As an alternative to this performance indicator, ACCES-VR measures the percentage of individuals that earn at or above the 200 percent poverty level, which is a commonly accepted standard for economic self-sufficiency. For FFY 2011 one quarter of all VR wage earners (2,931 individuals) earned above the 200 percent of poverty level (see Attachments 4.11(c)(1) and 4.11(d)). ACCES-VR anticipates that its efforts to promote greater participation in postsecondary education and training will eventually yield more significant increases in earnings.

Goal 1.5.2: Increase the average hourly earnings of individuals employed after participating in postsecondary training when compared to the average hourly earnings of all employed individuals in the State and exceed the national benchmark ratio of .52 (Variation on RSA Performance Indicator 1.5).

Performance for FFY 2010: .40, below the standard

Performance for FFY 2011: .41, below the standard

Results: The average VR wage of individuals who participate in postsecondary training was steady for three years (FFY 2006 and 2007 at $11.65, and FFY 2008 at $11.64 per hour); dropped during FFY 2009 to $11.49 and in FFY 2010 to $11.41; and increased in FFY 2011 to $11.72. As would be expected, individuals who participate in postsecondary training are earning higher wages on average when compared to all VR participants. These individuals are still securing jobs, on average, at wages below the .52 threshold established by RSA. These individuals are earning about $3.67 less per hour than the required threshold. One factor that might account for lower wages is that ACCES-VR job seekers, while gaining postsecondary training to increase their overall wages, may still be at a disadvantage in comparison to their non-disabled counterparts who may have more work experience, in addition to training, upon entering the job market. Job seekers without disabilities may be tapping into the higher wage opportunities at a greater rate than job seekers with disabilities. The VR program sponsored 1999 Task Force on Postsecondary Education and Disabilities cited concern that students with disabilities often had difficulty accessing educational internships as well as on-site recruiting opportunities, as compared to non-disabled students. These concerns are still viable today.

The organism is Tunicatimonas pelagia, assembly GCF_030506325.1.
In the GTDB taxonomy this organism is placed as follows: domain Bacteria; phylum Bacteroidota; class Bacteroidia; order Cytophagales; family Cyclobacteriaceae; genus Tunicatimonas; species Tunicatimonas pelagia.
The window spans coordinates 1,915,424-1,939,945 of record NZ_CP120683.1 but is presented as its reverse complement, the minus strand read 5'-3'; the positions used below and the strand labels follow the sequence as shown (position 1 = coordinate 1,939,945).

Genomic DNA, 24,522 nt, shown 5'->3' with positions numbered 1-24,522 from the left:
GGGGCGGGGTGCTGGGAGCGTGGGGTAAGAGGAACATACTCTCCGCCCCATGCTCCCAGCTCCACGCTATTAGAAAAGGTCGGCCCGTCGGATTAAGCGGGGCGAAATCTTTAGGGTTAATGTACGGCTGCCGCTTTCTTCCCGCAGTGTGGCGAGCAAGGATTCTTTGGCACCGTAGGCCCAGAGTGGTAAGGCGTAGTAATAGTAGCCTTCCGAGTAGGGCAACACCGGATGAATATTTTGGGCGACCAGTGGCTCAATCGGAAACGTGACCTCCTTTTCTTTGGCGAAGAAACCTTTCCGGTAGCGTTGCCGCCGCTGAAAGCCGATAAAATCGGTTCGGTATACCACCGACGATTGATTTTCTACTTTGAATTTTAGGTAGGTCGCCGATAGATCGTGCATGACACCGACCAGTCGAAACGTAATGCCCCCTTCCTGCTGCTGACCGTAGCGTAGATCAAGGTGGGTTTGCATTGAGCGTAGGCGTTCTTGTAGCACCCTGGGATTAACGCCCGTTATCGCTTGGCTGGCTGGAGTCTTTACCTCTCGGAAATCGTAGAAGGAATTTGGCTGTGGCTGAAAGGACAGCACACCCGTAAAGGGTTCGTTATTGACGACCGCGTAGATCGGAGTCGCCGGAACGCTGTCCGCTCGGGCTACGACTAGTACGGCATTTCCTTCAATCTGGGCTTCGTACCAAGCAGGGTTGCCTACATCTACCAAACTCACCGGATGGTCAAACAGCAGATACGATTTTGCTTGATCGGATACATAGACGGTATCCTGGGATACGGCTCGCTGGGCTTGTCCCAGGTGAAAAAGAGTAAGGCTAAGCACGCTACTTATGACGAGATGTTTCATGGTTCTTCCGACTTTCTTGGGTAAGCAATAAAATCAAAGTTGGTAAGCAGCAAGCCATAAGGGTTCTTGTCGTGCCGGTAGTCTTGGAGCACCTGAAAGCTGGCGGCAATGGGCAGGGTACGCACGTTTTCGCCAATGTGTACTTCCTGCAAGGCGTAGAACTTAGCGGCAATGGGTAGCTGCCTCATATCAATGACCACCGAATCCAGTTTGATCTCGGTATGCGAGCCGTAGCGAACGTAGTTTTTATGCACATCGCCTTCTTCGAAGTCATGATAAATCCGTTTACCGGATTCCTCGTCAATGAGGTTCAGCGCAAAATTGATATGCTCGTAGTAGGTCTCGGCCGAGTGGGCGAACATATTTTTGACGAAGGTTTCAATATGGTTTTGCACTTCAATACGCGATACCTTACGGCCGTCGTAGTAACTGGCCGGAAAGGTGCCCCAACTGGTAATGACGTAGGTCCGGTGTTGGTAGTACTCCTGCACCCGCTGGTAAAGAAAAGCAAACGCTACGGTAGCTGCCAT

ACCES-VR will continue to use the strategy of supporting higher education and workforce credentials as a means to higher wage employment and careers by developing specific strategies to address postsecondary work experience in Attachment 4.11(d).

Goal 1.6: Of all individuals who achieve paid employment, increase the percentage of individuals that report their own income as the largest single source of economic support at the time they exit the VR Program when compared to what was reported at application.

(RSA Performance Indicator 1.6 is the percentage increase of individuals that report their own income as the largest single source of economic support from the time of application for ACCES-VR services to the time of successful closure in employment with earnings of at least minimum wage. The national standard is a difference greater than or equal to 53)